Hackney and Islington teachers defend Pupil Referral Units

Pupil sitting exam

Pupil sitting exam - Credit: PA Wire/Press Association Images

Teachers from Hackney and Islington have defended Pupil Referral Units (PRUs) and Alternative Provision (AP) and suggested ways the Mayor of London’s education programme could support the institutions.

To measure the effectiveness of PRUs, they called for assessing children’s social and emotional progress - not just recording how many 14 to 16-year-olds achieved five A to C GCSE grades.

PRUs and AP are an alternative to mainstream education for children who have been excluded or who are not attending school.

But just how useful they are has come under fire in light of poor academic results.

The London Assembly Education Panel held a meeting on November 26 to discuss challenges PRUs and AP currently face.

Anna Cain, chief executive and head of Boxing Academy, in Hackney Grove, said: “Really and truly, I know that what we do with these young people is a completely life changing experience. I have children who are now in university who would not have got a single qualification in a mainstream school.”

She added: “We are all saying the same thing: we want to be recognising what each child’s journey is, not just a general league table.”

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Ms Cain spoke alongside guests Gabrielle Grodentz, head of AP in Islington and AP heads from Redbridge and west London, John d’Abbro and Seamus Oates.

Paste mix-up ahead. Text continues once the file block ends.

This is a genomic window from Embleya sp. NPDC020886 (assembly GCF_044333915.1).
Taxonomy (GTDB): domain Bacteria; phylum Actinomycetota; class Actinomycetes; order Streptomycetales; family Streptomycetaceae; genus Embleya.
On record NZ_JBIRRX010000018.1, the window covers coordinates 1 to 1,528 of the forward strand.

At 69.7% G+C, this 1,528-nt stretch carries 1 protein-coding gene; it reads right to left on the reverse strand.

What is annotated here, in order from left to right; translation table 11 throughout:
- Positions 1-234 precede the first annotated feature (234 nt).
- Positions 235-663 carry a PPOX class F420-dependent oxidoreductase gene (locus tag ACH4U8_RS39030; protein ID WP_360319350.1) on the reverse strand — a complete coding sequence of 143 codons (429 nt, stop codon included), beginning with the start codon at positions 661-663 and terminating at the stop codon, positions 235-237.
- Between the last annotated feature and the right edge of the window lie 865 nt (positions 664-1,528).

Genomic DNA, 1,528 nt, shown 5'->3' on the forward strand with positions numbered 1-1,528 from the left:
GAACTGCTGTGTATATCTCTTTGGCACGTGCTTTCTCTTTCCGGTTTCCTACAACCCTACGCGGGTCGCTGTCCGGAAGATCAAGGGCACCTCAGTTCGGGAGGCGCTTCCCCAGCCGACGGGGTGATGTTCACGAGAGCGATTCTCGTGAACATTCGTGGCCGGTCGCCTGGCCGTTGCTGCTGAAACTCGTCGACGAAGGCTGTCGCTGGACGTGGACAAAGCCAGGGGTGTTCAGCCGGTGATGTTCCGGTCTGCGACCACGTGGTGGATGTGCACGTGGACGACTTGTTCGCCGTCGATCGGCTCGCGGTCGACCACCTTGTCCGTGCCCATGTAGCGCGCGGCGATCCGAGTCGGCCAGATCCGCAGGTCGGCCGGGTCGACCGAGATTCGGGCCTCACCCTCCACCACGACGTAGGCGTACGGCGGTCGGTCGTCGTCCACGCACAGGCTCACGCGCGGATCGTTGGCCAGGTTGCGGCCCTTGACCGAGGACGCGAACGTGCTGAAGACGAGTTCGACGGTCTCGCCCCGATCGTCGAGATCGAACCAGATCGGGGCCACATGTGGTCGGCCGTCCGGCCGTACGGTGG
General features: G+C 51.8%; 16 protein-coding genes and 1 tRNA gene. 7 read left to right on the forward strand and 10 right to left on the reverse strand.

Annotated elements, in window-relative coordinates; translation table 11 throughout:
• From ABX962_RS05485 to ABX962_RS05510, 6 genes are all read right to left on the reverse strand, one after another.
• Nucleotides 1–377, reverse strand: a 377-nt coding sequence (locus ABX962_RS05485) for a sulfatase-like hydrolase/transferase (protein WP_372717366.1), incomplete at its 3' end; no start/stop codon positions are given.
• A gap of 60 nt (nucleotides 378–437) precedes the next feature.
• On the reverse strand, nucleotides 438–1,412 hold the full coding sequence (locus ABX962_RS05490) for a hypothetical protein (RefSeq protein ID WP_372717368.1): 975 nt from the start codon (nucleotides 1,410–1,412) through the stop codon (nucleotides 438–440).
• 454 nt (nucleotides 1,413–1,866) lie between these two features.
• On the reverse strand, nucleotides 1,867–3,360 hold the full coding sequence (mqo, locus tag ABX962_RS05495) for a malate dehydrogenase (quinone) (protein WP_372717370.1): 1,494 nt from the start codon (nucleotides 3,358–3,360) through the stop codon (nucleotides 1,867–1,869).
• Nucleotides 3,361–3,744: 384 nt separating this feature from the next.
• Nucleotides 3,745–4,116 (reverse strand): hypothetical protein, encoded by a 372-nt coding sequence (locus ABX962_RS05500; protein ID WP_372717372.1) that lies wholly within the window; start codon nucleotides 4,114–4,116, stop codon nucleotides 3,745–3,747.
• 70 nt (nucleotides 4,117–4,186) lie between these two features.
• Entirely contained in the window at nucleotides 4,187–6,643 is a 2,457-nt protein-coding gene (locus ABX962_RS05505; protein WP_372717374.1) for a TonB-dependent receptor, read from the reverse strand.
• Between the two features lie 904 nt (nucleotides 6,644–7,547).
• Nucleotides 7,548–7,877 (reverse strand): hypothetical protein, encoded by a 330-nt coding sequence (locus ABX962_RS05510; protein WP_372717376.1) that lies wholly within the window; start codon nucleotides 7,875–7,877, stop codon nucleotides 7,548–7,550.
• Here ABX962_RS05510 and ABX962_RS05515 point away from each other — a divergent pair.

In London, there are 59 PRUs attended by about 3,000 pupils –not counting the number of pupils that divide their time between school and AP.

Many are from deprived backgrounds, and face issues including family breakdown, domestic violence, alcohol and drug problems and mental health issues.

The speakers told London Assembly’s Jeanette Arnold OBE, who was chairing the meeting, highly qualified staff and special provisions for these children added to the value of AP.

Ms Grodentz said: “AP provides courses that cannot be on offer in mainstream school or are not on offer, so that are discrete to industries. Students will take to those, because to them they can then see an end game.”

The guests also said circumstances around behavioural problems in young people were more complex than they were 20 years ago.

Mr d’Abbro said: “One thing it would be remiss of us not to mention is foetal alcohol syndrome. This is one big change we are now seeing that you would not have seen 20 years ago.”

Other issues discussed were the need for solid partnerships with schools, a London-wide guideline for quality assessment and funding.

A webcast of the meeting on the London Assembly website.